Study: Running ships on green fuels has minimal impact on consumer goods prices
Running ships entirely on green hydrogen-based fuels (e-fuels) would add less than €0.10 to the price of a pair of trainers and up to €8 for a refrigerator, a new study on the cost of decarbonising European shipping shows.
This briefing assesses the likely cost increase in seaborne transport in a hypothetical fully decarbonised scenario and, more specifically, if the ambition of the proposed FuelEU Maritime (FEUM) and the EU ETS is substantially strengthened.
Based on a real-world example of a voyage of an average large container vessel sailing between China and Belgium, the analysis concluded that the likely impact on seaborne transport costs would be negligible, according to Transport & Environment (T&E).
“Green shipping would add less than 10 cents to a pair of Nikes. This is a tiny price to pay for cleaning up one of the dirtiest industries on earth. In a year where shipping companies are making bigger profits than Facebook, Google, Amazon, and Netflix combined, it is right to question whether shipping companies are doing enough,” Faig Abbasov, shipping director at T&E, commented.
The shipping industry is the backbone of global trade. However, to date, the industry has been slow to decarbonise and it remains one of the heaviest polluting industries in the world. A central argument against ambitious green measures is that it would push up prices for consumers, T&E said.
The study shows that even in the most extreme case of a ship running on 100% green fuels, prices would not rise significantly. That is if wealthy cargo carriers were to pass on the costs to consumers. This reflects the economies of scale in global supply chains that are not hyper sensitive to shipping fuel costs.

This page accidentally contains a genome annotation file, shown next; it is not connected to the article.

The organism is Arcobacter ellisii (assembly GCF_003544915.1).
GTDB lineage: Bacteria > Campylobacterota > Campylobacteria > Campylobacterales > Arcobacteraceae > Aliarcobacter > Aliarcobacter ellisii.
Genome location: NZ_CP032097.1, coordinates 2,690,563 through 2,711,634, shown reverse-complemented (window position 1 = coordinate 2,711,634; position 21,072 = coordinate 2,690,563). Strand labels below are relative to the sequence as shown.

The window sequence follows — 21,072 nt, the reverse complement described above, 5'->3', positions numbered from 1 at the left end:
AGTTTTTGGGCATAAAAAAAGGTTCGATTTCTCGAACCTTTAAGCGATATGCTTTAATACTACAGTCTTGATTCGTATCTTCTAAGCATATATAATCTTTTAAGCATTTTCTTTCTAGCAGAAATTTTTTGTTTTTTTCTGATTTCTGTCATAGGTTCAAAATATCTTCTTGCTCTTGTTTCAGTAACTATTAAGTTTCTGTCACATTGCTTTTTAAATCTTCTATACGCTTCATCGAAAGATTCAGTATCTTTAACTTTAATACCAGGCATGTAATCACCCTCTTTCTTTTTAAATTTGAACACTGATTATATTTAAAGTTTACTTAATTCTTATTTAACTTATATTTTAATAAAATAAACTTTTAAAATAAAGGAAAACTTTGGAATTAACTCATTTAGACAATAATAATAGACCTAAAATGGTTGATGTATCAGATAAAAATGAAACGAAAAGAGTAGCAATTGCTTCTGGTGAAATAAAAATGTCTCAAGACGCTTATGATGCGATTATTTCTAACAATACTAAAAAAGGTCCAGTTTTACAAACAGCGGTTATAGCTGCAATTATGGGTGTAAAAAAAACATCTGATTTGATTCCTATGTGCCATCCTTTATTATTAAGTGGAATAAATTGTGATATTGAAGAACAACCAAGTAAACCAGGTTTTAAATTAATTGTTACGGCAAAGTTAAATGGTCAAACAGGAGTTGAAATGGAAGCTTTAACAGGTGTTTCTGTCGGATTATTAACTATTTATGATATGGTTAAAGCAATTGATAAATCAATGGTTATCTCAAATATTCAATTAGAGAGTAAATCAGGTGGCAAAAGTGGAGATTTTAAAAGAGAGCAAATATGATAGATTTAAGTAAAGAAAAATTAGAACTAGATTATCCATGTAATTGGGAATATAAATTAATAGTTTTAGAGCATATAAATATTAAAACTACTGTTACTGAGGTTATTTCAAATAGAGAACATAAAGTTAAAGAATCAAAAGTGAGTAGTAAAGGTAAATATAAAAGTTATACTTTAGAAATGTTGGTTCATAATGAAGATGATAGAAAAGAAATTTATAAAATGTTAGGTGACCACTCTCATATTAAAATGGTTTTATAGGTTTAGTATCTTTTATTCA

European policymakers, who are currently voting on two key proposals to clean up shipping, should be emboldened by this, T&E believes.
The first is a historic extension of the carbon market to shipping which was backed last week in the European Parliament and is now in the hands of national governments.
The second is a shipping fuels law which will be voted on in July.
Using the EU’s existing proposal to charge carbon pollution from ships, combined with the proposal to mandate small amounts of green e-fuel use by 2030, T&E analysed what effect this would have on container shipping prices and consumer goods coming from China.
In the worst case scenario, cargo companies would face increased transport costs of 1% to 1.7%.
However, on an itemised basis, the price of consumer products would barely budge. A pair of trainers would cost just €0.003 more, a television €0.03 and a refrigerator up to €0.27 more.
“A decade ago, the only hope of decarbonising shipping was halting global trade itself. Now we have the technology, but what is lacking is a market signal for green hydrogen producers,” Abbasov continued.
“As a world leader in shipping, the EU should set an ambitious green e-fuel mandate that guarantees hydrogen fuel suppliers a market. Green shipping is possible. It is a question of political will,” he concluded.